Harris proves you don’t have to be old to be classic

Music trends are an easy way to pinpoint the degeneration of a once-beloved and unique genre to a watered-down product that’s sold to the masses browsing music in a big-box store.

Cases in point: Good Charlotte once was called “punk” but had little resemblance to the angst and power of a Black Flag. And The Black Eyed Peas certainly don’t carry the lyrical importance and social power of Public Enemy. But nowhere is the downward spiral of a once-classic art form been so blatant as in country music, where the charts are dominated by pop musicians wearing cowboy hats.

Some people, though, choose to buck trends. J.P. Harris and his band The Tough Choices are among them. The band’s latest release, “I’ll Keep Calling,” is a collection of country and honky-tonk in the classic Bakersfield tradition, and it’s sitting high atop some of the lesser country charts.

Harris and The Tough Choices will play Saturday at The Summit. Harris sings and plays rhythm guitar and the band includes Mike Brock on lead guitar, Andy Carrell on bass and Trevor Silva on drums.

If any musician is carrying the torch for the classic country sounds of the past, it’s Harris. He’s been making music since he was a teenager, paying the bills as a carpenter, banjo builder, ranch hand and other blue-collar trades.

Harris’ foray into country music came from the need to be heard.

“I wanted something that could cut through the bar noise,” Harris said last week while on tour in Texas. “I wanted something that was amplified and loud, and I started obsessing over the country music that came out of California in the ’60s.”

Modern chart-topping country, and the fact that it has little to do with the music of Buck Owens, is a topic from which Harris doesn’t shy.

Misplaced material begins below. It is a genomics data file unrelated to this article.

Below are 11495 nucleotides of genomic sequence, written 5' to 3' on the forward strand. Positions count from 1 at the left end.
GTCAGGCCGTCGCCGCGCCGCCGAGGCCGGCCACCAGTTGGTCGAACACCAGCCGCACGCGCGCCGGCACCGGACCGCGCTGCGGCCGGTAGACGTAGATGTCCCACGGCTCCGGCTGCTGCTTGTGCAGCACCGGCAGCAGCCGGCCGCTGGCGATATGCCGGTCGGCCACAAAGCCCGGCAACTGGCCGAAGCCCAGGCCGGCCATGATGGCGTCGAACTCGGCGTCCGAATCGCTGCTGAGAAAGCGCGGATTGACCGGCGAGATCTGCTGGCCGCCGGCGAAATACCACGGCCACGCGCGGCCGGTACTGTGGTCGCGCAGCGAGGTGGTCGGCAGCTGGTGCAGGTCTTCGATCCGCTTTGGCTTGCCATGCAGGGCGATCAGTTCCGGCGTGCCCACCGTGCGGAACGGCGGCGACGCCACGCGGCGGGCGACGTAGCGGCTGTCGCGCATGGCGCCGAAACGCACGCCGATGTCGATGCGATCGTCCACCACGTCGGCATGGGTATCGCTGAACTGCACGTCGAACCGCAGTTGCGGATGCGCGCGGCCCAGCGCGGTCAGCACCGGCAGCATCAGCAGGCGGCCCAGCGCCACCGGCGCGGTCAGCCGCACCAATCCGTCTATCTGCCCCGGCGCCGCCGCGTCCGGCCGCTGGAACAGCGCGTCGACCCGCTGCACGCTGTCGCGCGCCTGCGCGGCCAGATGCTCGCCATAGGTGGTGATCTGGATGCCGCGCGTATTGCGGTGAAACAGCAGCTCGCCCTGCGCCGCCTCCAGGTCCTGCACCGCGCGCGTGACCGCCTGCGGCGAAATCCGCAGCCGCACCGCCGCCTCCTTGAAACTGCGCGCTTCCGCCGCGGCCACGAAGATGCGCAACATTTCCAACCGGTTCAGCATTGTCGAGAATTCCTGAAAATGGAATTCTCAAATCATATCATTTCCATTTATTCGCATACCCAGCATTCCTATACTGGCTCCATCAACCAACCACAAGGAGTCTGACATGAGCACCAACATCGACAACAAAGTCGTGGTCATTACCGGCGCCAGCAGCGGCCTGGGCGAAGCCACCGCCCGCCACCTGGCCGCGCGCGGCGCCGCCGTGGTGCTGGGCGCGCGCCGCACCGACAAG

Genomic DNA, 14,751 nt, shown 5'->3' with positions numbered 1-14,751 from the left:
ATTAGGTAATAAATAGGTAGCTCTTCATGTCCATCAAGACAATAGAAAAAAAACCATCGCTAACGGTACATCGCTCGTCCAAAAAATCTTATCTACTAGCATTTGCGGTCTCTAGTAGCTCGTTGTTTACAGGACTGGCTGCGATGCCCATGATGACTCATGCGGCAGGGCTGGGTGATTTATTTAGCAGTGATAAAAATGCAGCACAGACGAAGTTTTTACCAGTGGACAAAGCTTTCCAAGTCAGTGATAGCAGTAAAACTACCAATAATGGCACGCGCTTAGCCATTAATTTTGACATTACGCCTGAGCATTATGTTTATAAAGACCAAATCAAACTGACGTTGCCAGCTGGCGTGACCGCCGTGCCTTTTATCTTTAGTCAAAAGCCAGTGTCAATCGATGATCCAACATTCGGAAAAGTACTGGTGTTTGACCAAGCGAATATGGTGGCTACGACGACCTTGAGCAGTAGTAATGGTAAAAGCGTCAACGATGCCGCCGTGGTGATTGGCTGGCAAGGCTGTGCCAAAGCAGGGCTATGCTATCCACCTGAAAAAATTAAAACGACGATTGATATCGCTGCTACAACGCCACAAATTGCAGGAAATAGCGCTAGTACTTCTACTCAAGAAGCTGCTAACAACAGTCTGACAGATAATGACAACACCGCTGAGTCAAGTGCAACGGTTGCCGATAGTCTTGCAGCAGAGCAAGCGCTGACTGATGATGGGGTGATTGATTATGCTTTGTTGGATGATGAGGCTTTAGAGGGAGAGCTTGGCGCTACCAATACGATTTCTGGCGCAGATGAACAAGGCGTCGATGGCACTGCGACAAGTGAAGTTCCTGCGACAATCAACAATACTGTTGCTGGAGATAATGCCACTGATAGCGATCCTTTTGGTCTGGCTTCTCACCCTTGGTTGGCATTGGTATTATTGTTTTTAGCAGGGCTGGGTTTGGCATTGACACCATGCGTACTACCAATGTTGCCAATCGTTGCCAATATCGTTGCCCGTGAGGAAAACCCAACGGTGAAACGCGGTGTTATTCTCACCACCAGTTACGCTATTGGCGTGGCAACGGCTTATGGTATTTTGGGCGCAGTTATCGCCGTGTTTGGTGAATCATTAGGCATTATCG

“I feel strongly about that. I feel like there’s a big difference between the stuff that started as what everyone thinks of as the great oldies of country music these days, and what people are cranking out now,” he said. “It’s record companies trying to sell music and product to as many people as they can. You’re getting electronic drum beats, cheesy rock ’n’ roll hair metal-sounding guitar solos, and the sense of taste and dignity has very much been lost on the whole in what today is referred to as country music. It doesn’t have any of the old styling of real country music.”

Mass consumerism will continue to be a problem in any American business, and music isn’t immune. But it’s important to acknowledge that there remains a minority that will cut through the crap and appreciate quality.

“It’s inspiring to me that there’s a lot of new country fans being created every day, and there’s a whole undercurrent of independent-level, original, old-school country music,” Harris said. “The number one thing I hear after every show is, ‘I didn’t know I like country music, but you guys are bad-asses.’ ... A lot of folks have never heard this old stuff. It’s nice to feel like you are spreading the gospel.”

Bryant Liggett is a freelance writer and KDUR station manager. Reach him at Liggett_b@fortlewis.edu.